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Another Southern California heat wave is on the way

A body surfer catches a wave at the Wedge in Newport Beach as Hurricane Marie brings a big swell to the coast.
Benjamin Brayfield/KPCC
File: A body surfer catches a wave at the Wedge in Newport Beach as Hurricane Marie brings a big swell to the coast.

Temperatures have cooled down since the scorching heat wave earlier this week, but it seems that was just a test run for Southern Californians. Summer is finally upon us, and the National Weather Service is forecasting another spike in temperatures late this weekend which will reach its peak early next week.

Until the incoming high-pressure system travels closer, it’s still a little early to predict exactly how hot it will get, National Weather Service meteorologist James Brotherton told KPCC.

“There are still some uncertainties about how hot it will get, just because of the placement of the high-pressure area and the strength of the high-pressure zone,” he said. “It looks like it could get hot again Sunday through Tuesday.”

Temperatures could reach triple digits — anywhere from 110 to 120 degrees in the Valley, Orange County and the Inland Empire. Still, Brotherton said that releasing an excessive heat watch at this point would be premature.

Next Tuesday and Wednesday, things are expected to cool down, but there's the potential for a monsoonal surge along the Southern California coast. Although there will be a drop in temperatures, this system could also increase humidity, he said.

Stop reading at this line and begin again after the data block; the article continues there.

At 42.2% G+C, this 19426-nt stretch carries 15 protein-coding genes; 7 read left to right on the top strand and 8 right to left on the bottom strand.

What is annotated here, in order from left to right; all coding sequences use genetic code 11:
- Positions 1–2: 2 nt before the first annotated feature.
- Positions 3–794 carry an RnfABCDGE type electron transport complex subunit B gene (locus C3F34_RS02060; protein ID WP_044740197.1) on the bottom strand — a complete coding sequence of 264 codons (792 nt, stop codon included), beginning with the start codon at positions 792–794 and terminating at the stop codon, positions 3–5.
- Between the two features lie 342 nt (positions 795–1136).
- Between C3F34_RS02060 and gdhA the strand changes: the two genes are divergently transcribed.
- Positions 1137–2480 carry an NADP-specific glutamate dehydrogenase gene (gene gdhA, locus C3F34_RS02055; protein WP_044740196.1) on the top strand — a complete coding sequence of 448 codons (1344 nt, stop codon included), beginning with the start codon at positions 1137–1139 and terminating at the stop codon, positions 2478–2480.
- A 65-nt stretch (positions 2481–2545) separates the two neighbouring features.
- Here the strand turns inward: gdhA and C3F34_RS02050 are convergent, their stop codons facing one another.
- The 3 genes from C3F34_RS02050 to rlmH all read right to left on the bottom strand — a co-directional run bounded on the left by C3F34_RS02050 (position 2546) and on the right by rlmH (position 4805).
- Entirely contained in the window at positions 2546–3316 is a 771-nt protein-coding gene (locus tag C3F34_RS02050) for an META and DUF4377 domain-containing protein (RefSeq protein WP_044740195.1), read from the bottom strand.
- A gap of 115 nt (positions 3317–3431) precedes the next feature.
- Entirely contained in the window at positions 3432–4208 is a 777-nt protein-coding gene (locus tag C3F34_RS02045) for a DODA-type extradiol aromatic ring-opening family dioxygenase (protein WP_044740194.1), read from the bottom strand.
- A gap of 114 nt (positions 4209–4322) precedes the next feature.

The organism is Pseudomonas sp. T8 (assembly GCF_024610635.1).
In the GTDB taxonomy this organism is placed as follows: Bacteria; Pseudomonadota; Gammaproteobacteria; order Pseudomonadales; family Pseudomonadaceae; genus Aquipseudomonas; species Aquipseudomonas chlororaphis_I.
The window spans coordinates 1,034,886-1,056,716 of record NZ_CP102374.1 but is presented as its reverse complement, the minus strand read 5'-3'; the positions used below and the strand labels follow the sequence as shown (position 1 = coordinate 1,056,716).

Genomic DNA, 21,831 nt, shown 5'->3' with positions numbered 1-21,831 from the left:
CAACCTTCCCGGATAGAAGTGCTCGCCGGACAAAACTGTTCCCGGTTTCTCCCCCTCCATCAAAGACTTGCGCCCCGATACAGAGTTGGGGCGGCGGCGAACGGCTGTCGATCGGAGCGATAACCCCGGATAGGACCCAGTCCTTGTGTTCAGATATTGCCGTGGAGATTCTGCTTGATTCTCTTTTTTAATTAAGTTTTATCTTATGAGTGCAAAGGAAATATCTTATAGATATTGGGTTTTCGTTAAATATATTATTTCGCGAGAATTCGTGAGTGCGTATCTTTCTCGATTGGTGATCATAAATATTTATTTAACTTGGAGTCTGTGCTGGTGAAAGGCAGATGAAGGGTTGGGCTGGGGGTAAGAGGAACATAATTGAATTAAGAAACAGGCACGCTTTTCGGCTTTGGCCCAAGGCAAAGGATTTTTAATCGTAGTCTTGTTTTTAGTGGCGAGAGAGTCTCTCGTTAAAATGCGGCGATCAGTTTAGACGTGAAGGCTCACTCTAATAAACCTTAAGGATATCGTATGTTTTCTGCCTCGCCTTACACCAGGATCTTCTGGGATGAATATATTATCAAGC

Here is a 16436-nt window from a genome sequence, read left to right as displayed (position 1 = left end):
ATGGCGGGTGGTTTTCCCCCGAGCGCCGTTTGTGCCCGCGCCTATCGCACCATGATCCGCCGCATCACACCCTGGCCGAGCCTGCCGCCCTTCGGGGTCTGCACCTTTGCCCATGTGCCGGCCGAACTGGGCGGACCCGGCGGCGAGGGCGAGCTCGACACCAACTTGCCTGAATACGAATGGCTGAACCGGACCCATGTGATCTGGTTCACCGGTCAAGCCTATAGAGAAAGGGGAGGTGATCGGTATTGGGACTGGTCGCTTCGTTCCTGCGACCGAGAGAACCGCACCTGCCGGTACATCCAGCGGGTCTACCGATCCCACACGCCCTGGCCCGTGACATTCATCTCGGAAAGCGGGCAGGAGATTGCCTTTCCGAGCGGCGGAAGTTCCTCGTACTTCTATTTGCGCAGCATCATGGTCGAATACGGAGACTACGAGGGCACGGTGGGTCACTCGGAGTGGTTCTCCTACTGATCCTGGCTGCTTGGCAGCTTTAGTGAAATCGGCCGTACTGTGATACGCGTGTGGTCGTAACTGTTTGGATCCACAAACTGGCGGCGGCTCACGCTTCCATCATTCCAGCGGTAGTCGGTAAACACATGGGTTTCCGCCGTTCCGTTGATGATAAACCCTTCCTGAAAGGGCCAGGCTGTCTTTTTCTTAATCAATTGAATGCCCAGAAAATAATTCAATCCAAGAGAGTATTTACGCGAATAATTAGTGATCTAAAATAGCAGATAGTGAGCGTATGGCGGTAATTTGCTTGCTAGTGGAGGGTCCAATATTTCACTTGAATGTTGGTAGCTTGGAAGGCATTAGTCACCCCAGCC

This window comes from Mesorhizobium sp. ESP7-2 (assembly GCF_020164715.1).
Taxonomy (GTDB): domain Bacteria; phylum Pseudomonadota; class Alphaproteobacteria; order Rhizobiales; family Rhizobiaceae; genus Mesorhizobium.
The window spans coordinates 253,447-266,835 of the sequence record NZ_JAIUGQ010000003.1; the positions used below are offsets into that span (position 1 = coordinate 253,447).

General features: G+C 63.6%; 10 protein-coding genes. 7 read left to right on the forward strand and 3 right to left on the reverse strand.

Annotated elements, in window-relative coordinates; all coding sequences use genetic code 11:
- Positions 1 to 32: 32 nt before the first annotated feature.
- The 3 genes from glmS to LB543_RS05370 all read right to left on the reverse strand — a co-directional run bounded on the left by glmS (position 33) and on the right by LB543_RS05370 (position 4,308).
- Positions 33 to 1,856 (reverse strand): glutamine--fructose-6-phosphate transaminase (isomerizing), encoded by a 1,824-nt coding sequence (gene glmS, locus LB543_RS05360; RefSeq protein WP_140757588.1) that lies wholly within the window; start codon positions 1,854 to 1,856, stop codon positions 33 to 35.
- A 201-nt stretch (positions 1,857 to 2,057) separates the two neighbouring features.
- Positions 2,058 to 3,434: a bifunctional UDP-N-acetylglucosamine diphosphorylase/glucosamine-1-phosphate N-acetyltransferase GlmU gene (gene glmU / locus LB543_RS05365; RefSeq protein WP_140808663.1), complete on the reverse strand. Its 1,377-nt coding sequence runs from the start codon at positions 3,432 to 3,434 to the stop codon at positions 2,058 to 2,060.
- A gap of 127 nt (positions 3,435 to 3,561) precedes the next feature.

A series of swells are also expected to accompany the forecasted heat wave on Friday and Saturday, said meteorologist Stephen Harrison. Waves will tower in the 5-8 foot range on beaches in Los Angeles, Orange and San Diego county beaches — especially the "Wedge" in Newport Beach. 

The combination of warm temperatures and dominant waves will provide sunny beach days and the perfect opportunity for surfers, but Harrison said the strong currents will produce hazardous swimming conditions.

Most rescues occur when people get stuck on a pier of rocks while there’s a high tide or when they get caught in a rip current, lifeguard specialist Lidia Barillas said.

“In both of those situations, it’s good to remember to practice good judgement and swim within your abilities and keep a good situational awareness,” she said.

Here are some tips from Barillas for people planning a beach trip:

  1. Speak with a lifeguard before entering the water. All towers should be staffed, with more on duty where there’s higher activity.
  2. If you do get caught in a rip current, swim parallel to the shore until it subsides.
  3. Avoid drinking and swimming.
  4. Don’t keep your back to the water during high surf peaks.
  5. Always pack sunscreen, water and a hat.
  6. Watch out for wildlife. Apart from the recent shark sightings, there are also stingrays in the area.

If you prefer to stay away from the coast, here are some heat hacks to keep you cool.